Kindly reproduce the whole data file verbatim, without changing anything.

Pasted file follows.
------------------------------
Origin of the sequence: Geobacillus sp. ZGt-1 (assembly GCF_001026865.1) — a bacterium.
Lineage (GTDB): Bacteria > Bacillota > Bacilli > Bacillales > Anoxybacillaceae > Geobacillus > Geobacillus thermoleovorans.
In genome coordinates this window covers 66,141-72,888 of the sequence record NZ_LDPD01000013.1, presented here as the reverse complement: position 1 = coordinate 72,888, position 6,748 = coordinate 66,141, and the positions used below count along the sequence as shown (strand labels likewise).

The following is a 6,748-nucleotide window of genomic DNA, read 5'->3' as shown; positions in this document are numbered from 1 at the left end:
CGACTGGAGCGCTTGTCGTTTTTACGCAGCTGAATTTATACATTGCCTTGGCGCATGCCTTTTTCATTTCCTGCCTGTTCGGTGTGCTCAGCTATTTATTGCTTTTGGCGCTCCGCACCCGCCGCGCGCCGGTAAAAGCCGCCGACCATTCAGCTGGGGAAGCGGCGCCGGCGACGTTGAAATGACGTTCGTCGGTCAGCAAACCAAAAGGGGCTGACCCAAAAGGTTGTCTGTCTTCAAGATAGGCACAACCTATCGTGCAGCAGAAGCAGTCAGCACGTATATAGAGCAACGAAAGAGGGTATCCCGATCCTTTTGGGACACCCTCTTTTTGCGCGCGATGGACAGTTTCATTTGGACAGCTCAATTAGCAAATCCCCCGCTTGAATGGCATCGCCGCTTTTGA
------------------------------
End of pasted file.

Origin of the sequence: Geobacillus sp. ZGt-1 (assembly GCF_001026865.1) — a bacterium.
Lineage (GTDB): Bacteria > Bacillota > Bacilli > Bacillales > Anoxybacillaceae > Geobacillus > Geobacillus thermoleovorans.
In genome coordinates this window covers 66,141-72,888 of the sequence record NZ_LDPD01000013.1, presented here as the reverse complement: position 1 = coordinate 72,888, position 6,748 = coordinate 66,141, and the positions used below count along the sequence as shown (strand labels likewise).

The following is a 6,748-nucleotide window of genomic DNA, read 5'->3' as shown; positions in this document are numbered from 1 at the left end:
CGACTGGAGCGCTTGTCGTTTTTACGCAGCTGAATTTATACATTGCCTTGGCGCATGCCTTTTTCATTTCCTGCCTGTTCGGTGTGCTCAGCTATTTATTGCTTTTGGCGCTCCGCACCCGCCGCGCGCCGGTAAAAGCCGCCGACCATTCAGCTGGGGAAGCGGCGCCGGCGACGTTGAAATGACGTTCGTCGGTCAGCAAACCAAAAGGGGCTGACCCAAAAGGTTGTCTGTCTTCAAGATAGGCACAACCTATCGTGCAGCAGAAGCAGTCAGCACGTATATAGAGCAACGAAAGAGGGTATCCCGATCCTTTTGGGACACCCTCTTTTTGCGCGCGATGGACAGTTTCATTTGGACAGCTCAATTAGCAAATCCCCCGCTTGAATGGCATCGCCGCTTTTGA